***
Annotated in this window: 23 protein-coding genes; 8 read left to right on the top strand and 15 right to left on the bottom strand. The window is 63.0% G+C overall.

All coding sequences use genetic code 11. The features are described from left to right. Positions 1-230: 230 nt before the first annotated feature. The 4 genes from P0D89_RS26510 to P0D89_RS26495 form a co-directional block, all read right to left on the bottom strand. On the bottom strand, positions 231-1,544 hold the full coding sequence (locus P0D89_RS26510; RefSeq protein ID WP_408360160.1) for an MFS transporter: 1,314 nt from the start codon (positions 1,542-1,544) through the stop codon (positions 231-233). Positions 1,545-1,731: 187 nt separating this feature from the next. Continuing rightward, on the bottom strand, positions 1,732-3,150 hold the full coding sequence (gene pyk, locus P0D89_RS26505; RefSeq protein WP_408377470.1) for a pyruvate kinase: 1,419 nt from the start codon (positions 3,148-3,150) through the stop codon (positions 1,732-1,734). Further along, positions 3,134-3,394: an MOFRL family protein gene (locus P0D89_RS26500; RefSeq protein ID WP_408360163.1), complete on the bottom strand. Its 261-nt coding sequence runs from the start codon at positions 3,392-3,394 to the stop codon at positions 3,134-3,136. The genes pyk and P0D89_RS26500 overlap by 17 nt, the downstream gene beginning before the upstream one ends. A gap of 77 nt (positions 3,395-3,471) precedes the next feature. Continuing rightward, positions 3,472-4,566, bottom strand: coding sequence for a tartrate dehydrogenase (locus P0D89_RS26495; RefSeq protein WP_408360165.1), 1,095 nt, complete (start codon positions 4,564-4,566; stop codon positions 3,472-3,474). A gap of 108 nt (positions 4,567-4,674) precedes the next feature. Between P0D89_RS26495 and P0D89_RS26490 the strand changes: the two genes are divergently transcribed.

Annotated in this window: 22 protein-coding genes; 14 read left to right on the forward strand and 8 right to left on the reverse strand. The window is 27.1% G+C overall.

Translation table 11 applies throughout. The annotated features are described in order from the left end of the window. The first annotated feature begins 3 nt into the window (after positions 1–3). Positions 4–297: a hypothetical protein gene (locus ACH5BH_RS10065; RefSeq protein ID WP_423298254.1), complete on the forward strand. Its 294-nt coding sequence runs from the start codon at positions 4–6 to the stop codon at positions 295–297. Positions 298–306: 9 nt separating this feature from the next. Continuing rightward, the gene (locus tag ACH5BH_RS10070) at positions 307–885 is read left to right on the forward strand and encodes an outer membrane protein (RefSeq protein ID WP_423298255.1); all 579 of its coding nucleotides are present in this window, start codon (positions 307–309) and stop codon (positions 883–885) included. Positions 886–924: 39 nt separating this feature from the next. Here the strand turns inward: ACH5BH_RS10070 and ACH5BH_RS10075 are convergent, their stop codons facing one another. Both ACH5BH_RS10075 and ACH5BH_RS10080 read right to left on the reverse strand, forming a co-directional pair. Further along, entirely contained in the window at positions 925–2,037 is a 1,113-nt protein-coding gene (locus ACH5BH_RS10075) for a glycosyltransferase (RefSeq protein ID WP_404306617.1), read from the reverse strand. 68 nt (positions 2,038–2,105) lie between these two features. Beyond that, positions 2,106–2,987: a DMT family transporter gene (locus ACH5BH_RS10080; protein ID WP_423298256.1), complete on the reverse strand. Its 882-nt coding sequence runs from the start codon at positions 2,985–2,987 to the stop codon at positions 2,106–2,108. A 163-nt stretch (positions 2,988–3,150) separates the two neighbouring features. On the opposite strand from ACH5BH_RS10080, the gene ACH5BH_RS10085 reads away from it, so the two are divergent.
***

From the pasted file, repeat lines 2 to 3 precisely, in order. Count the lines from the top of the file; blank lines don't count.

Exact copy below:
All coding sequences use genetic code 11. The features are described from left to right. Positions 1-230: 230 nt before the first annotated feature. The 4 genes from P0D89_RS26510 to P0D89_RS26495 form a co-directional block, all read right to left on the bottom strand. On the bottom strand, positions 231-1,544 hold the full coding sequence (locus P0D89_RS26510; RefSeq protein ID WP_408360160.1) for an MFS transporter: 1,314 nt from the start codon (positions 1,542-1,544) through the stop codon (positions 231-233). Positions 1,545-1,731: 187 nt separating this feature from the next. Continuing rightward, on the bottom strand, positions 1,732-3,150 hold the full coding sequence (gene pyk, locus P0D89_RS26505; RefSeq protein WP_408377470.1) for a pyruvate kinase: 1,419 nt from the start codon (positions 3,148-3,150) through the stop codon (positions 1,732-1,734). Further along, positions 3,134-3,394: an MOFRL family protein gene (locus P0D89_RS26500; RefSeq protein ID WP_408360163.1), complete on the bottom strand. Its 261-nt coding sequence runs from the start codon at positions 3,392-3,394 to the stop codon at positions 3,134-3,136. The genes pyk and P0D89_RS26500 overlap by 17 nt, the downstream gene beginning before the upstream one ends. A gap of 77 nt (positions 3,395-3,471) precedes the next feature. Continuing rightward, positions 3,472-4,566, bottom strand: coding sequence for a tartrate dehydrogenase (locus P0D89_RS26495; RefSeq protein WP_408360165.1), 1,095 nt, complete (start codon positions 4,564-4,566; stop codon positions 3,472-3,474). A gap of 108 nt (positions 4,567-4,674) precedes the next feature. Between P0D89_RS26495 and P0D89_RS26490 the strand changes: the two genes are divergently transcribed.

Annotated in this window: 22 protein-coding genes; 14 read left to right on the forward strand and 8 right to left on the reverse strand. The window is 27.1% G+C overall.